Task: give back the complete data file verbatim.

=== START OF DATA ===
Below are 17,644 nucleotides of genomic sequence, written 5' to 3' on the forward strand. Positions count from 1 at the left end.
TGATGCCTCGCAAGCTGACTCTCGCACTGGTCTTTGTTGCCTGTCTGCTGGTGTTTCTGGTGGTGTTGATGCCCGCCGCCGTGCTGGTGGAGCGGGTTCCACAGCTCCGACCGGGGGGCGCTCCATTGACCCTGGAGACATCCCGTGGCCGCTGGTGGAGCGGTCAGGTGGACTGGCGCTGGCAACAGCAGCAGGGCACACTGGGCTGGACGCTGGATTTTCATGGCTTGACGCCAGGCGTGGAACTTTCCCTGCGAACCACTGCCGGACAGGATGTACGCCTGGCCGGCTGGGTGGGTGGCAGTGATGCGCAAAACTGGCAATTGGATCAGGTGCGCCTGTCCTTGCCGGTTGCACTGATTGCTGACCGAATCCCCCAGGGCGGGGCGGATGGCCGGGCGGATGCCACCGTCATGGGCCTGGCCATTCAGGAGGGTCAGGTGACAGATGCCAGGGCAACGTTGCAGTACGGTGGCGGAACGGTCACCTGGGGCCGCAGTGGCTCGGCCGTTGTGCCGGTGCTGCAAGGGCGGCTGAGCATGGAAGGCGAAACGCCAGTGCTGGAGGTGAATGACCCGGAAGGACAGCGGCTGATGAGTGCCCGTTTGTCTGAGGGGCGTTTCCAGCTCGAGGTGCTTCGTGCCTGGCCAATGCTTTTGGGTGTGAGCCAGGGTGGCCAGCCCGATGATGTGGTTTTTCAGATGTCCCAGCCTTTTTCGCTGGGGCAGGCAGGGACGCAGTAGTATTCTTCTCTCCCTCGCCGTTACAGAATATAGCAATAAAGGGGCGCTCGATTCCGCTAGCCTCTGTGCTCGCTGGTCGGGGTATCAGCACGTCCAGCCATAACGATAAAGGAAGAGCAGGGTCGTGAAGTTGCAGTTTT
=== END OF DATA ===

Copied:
Below are 17,644 nucleotides of genomic sequence, written 5' to 3' on the forward strand. Positions count from 1 at the left end.
TGATGCCTCGCAAGCTGACTCTCGCACTGGTCTTTGTTGCCTGTCTGCTGGTGTTTCTGGTGGTGTTGATGCCCGCCGCCGTGCTGGTGGAGCGGGTTCCACAGCTCCGACCGGGGGGCGCTCCATTGACCCTGGAGACATCCCGTGGCCGCTGGTGGAGCGGTCAGGTGGACTGGCGCTGGCAACAGCAGCAGGGCACACTGGGCTGGACGCTGGATTTTCATGGCTTGACGCCAGGCGTGGAACTTTCCCTGCGAACCACTGCCGGACAGGATGTACGCCTGGCCGGCTGGGTGGGTGGCAGTGATGCGCAAAACTGGCAATTGGATCAGGTGCGCCTGTCCTTGCCGGTTGCACTGATTGCTGACCGAATCCCCCAGGGCGGGGCGGATGGCCGGGCGGATGCCACCGTCATGGGCCTGGCCATTCAGGAGGGTCAGGTGACAGATGCCAGGGCAACGTTGCAGTACGGTGGCGGAACGGTCACCTGGGGCCGCAGTGGCTCGGCCGTTGTGCCGGTGCTGCAAGGGCGGCTGAGCATGGAAGGCGAAACGCCAGTGCTGGAGGTGAATGACCCGGAAGGACAGCGGCTGATGAGTGCCCGTTTGTCTGAGGGGCGTTTCCAGCTCGAGGTGCTTCGTGCCTGGCCAATGCTTTTGGGTGTGAGCCAGGGTGGCCAGCCCGATGATGTGGTTTTTCAGATGTCCCAGCCTTTTTCGCTGGGGCAGGCAGGGACGCAGTAGTATTCTTCTCTCCCTCGCCGTTACAGAATATAGCAATAAAGGGGCGCTCGATTCCGCTAGCCTCTGTGCTCGCTGGTCGGGGTATCAGCACGTCCAGCCATAACGATAAAGGAAGAGCAGGGTCGTGAAGTTGCAGTTTT